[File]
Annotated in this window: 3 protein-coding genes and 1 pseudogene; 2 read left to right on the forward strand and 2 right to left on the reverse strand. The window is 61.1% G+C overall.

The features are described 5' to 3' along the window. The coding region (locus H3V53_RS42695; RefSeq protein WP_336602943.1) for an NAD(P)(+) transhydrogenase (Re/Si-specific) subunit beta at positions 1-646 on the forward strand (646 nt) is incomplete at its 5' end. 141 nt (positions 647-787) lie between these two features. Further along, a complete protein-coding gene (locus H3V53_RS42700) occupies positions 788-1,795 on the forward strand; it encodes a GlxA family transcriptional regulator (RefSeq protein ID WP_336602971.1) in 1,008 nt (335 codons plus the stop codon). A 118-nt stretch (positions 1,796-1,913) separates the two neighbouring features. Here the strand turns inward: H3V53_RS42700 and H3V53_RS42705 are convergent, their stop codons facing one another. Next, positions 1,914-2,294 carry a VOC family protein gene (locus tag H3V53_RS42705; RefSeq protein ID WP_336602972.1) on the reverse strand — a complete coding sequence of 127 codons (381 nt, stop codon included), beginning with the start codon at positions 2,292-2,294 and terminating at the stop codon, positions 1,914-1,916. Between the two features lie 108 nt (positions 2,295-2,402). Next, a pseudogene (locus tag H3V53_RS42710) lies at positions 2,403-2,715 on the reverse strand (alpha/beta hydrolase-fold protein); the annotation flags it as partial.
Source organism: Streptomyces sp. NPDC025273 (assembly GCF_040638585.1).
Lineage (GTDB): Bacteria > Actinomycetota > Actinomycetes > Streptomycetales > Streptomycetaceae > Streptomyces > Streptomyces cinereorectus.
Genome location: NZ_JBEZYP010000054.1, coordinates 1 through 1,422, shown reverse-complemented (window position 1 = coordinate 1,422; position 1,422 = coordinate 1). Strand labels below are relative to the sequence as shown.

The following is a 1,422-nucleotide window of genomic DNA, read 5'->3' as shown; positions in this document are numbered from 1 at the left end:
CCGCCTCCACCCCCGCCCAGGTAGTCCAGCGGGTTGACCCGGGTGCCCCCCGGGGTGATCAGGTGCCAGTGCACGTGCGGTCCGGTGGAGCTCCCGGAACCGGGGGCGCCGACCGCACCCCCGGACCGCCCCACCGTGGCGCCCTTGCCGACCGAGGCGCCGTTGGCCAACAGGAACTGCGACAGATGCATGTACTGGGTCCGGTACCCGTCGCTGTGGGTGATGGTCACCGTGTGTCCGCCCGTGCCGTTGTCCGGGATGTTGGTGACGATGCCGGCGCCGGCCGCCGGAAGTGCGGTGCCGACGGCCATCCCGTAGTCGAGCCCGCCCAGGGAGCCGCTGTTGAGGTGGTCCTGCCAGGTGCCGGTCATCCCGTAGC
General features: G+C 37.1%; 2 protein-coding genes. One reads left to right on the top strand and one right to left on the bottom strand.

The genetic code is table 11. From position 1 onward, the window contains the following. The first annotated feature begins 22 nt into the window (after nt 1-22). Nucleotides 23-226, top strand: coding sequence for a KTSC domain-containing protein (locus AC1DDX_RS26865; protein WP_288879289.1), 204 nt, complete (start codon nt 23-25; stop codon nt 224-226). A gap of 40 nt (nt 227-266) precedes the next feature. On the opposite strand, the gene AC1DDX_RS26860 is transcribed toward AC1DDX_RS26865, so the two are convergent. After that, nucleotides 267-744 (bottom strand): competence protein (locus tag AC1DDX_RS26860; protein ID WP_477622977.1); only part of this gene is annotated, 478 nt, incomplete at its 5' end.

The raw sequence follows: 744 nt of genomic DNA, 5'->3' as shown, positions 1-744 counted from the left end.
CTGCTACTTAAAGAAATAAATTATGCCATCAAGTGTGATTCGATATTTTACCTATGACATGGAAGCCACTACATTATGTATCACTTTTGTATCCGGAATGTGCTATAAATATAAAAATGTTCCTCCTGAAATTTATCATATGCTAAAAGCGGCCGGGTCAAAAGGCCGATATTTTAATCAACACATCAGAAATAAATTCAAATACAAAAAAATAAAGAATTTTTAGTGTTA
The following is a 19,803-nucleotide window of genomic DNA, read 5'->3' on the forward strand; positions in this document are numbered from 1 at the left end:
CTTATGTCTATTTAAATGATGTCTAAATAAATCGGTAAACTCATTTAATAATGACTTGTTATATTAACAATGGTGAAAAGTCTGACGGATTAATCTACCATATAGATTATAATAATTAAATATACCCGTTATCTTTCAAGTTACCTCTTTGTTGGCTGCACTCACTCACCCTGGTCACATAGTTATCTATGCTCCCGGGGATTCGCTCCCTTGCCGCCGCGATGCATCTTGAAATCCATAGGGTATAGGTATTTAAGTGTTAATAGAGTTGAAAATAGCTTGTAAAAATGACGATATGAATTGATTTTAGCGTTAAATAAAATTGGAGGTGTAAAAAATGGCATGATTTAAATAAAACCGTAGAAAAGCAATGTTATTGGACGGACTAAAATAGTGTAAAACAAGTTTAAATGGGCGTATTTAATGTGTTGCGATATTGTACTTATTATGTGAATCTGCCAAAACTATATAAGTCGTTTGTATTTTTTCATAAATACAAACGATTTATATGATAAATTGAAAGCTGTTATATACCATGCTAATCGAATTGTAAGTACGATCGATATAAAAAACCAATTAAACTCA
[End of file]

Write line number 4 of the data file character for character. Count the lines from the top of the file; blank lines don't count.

Lineage (GTDB): Bacteria > Actinomycetota > Actinomycetes > Streptomycetales > Streptomycetaceae > Streptomyces > Streptomyces cinereorectus.